51.- The Counta said, laughing:
"I am not speaking for Raphael's sake; nor ought you to repute me so ignorant as not to know the excellence of Michelangelo in sculpture, your own, and others'. But I am speaking of the art, and not of the artists.
"You say very truly that both the one and the other are imitations of nature; but it is not true that painting seems, and sculpture is. For while statues are round as in life and painting is seen only on the surface, statues lack many things that paintings do not lack, and especially light and shade. Thus flesh has one tone and marble another; and this the painter imitates to the life by chiaroscuro, greater or less according to the need, -which the sculptor cannot do. And although the painter does not make his figure round, he presents the muscles and members rounded in such fashion as to join the parts which are not seen, that we can discern very well that the painter knows and understands these also. And in this, another and greater skill is needed to represent those members that are foreshortened and grow smaller in proportion to the distance by reason of perspective; which, by means of measured lines, colours, lights, and shades, shows you foreground and distance all on the single surface of an upright wall, in such proportion as he chooses. Do you really think it of small moment to imitate the natural colours, in representing flesh or stuffs or any other coloure thing? The sculptor certainly cannot do this, or express the grace of black eyes or blue, with the splendour of their amorous beams. He cannot show the colour of fair hair, or the gleam of weapons, or a dark night, or a storm at sea, or of rosy dawn with its rays of gold and purple. In short, he cannot show sky, sea, earth, mountains, woods, meadows, gardens, rivers, cities, or houses, --all of which the painter shows.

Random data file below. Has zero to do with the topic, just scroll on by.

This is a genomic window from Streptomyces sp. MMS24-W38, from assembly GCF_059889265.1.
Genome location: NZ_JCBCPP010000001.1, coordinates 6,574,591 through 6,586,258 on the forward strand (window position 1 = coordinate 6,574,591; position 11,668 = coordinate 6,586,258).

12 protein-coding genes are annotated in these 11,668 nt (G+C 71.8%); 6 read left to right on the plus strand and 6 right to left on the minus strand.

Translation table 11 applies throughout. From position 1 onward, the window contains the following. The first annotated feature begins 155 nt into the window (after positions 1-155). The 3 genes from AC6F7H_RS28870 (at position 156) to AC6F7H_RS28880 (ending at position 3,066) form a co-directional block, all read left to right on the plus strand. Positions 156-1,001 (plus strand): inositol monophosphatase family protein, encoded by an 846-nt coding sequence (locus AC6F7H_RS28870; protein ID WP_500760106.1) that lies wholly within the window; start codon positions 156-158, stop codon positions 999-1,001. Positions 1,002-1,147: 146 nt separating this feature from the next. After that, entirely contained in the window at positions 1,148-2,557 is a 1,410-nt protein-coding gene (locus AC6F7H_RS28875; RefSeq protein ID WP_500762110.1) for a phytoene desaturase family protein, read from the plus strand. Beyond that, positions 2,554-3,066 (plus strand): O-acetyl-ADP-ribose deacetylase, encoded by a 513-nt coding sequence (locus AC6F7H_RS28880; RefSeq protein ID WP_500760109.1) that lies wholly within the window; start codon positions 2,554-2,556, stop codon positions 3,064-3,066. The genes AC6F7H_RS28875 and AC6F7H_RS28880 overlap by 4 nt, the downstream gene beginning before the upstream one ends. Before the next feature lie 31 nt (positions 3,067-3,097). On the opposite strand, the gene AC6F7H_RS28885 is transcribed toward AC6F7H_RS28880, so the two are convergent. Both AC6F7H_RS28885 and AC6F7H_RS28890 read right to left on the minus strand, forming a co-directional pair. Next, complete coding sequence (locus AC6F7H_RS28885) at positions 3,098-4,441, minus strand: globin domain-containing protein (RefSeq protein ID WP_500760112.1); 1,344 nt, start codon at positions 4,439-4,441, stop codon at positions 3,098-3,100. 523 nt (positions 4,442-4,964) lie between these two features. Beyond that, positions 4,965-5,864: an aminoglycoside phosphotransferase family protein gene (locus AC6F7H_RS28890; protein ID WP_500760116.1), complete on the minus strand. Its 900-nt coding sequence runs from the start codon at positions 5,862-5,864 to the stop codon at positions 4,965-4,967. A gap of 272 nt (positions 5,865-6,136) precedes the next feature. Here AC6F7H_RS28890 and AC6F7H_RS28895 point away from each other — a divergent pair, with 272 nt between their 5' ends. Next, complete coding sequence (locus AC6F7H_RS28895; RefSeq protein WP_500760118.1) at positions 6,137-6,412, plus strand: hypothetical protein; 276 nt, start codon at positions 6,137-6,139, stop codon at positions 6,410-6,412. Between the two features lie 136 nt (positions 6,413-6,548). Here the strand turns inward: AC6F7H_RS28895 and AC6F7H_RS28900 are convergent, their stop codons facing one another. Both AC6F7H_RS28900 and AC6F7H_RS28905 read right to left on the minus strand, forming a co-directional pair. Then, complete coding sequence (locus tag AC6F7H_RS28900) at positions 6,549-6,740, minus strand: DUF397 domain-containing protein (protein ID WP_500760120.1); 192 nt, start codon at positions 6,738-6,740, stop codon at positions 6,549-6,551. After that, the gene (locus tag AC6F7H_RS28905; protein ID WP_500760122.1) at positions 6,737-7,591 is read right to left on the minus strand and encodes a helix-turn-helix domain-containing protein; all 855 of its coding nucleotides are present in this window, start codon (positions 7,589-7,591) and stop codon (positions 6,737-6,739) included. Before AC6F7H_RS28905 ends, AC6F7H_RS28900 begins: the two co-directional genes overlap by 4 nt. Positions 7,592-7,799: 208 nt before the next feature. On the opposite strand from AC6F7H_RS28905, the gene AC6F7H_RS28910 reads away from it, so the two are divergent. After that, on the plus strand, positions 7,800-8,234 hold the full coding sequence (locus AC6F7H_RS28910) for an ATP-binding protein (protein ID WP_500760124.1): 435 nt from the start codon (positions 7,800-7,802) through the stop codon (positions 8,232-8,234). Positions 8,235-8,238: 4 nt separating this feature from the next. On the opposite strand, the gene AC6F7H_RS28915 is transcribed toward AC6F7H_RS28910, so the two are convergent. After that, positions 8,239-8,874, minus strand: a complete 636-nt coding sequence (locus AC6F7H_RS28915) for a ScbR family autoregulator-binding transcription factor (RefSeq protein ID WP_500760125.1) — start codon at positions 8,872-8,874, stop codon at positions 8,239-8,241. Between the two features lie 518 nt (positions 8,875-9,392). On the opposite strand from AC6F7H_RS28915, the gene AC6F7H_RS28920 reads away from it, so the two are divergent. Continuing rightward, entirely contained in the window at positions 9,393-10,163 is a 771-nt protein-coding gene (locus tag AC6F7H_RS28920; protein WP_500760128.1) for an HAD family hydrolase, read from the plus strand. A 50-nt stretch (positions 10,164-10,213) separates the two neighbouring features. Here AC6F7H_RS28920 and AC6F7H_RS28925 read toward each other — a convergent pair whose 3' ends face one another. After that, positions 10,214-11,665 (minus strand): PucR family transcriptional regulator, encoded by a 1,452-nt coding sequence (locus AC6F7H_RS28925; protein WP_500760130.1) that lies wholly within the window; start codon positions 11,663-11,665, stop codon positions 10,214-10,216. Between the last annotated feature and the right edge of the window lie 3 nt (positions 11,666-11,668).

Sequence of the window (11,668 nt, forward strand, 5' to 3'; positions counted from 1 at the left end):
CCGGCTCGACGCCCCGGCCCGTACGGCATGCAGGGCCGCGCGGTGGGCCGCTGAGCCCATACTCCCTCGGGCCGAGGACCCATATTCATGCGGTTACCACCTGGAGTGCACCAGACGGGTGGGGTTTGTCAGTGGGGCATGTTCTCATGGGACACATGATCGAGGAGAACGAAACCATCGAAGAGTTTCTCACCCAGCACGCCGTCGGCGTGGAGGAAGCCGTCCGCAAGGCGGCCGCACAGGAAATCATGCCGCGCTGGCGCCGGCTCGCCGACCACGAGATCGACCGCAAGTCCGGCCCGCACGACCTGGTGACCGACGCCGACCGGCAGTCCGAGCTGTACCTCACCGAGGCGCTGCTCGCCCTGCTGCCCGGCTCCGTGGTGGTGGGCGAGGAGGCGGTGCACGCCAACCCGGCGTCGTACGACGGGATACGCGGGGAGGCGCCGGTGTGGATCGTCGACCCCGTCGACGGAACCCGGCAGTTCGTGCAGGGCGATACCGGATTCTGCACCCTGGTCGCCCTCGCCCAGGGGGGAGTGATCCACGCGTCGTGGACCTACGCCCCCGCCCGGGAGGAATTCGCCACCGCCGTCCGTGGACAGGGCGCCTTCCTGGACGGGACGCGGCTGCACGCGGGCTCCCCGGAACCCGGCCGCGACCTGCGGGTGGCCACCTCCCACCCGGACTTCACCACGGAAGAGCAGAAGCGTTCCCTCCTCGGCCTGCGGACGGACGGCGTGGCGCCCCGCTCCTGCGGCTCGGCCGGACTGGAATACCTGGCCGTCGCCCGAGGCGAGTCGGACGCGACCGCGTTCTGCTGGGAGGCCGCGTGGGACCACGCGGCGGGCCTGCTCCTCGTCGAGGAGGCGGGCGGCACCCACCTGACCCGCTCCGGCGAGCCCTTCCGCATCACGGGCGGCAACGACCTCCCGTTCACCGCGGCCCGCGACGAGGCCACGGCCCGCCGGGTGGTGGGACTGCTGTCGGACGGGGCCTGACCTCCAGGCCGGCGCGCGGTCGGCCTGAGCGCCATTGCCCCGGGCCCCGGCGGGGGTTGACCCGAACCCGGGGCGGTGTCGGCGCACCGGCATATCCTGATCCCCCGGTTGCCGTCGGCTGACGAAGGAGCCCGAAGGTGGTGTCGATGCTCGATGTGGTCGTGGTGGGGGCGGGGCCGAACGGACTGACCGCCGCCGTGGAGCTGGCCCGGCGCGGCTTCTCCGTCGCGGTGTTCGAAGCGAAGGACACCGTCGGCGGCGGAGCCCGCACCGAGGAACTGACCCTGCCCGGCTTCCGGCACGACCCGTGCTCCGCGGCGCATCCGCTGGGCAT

52.- "Therefore painting seems to me nobler and more susceptible of skill, than sculpture. And I think that it, like other things, reached the summit of excellence among the ancients: which still is seen in the few slight remains that are left, especially in the grottoes of Rome; but much more clearly may it be perceived in the ancient authors, wherein is such honoured and frequent mention both of works and of masters, and whereby we learn how highly they were always honoured by great lords and commonwealths.
"Thus we read that Alexander loved Apelles of Ephesus dearly, --so dearly, that having caused the artist to paint a portrait of his favourite slave undraped, and hearing that the worthy painter had become most ardently enamoured of her by reason of her marvellous beauty, he gave her to Apelles without hesitation: --munificence truly worthy of Alexander, to sacrifice not only treasure and states but his every affections and desires; and sign of exceeding love for Apelles, in order to please the artist, not to hesitate at displeasing the woman he dearly loved, who (we may believe) was sorely grieved to change so great a king for a painter. Many other signs also are told of Alexander's favour to Apelles; but he clearly showed how highly he esteemed the painter, in commanding by public edict that none other should presume to paint his portrait.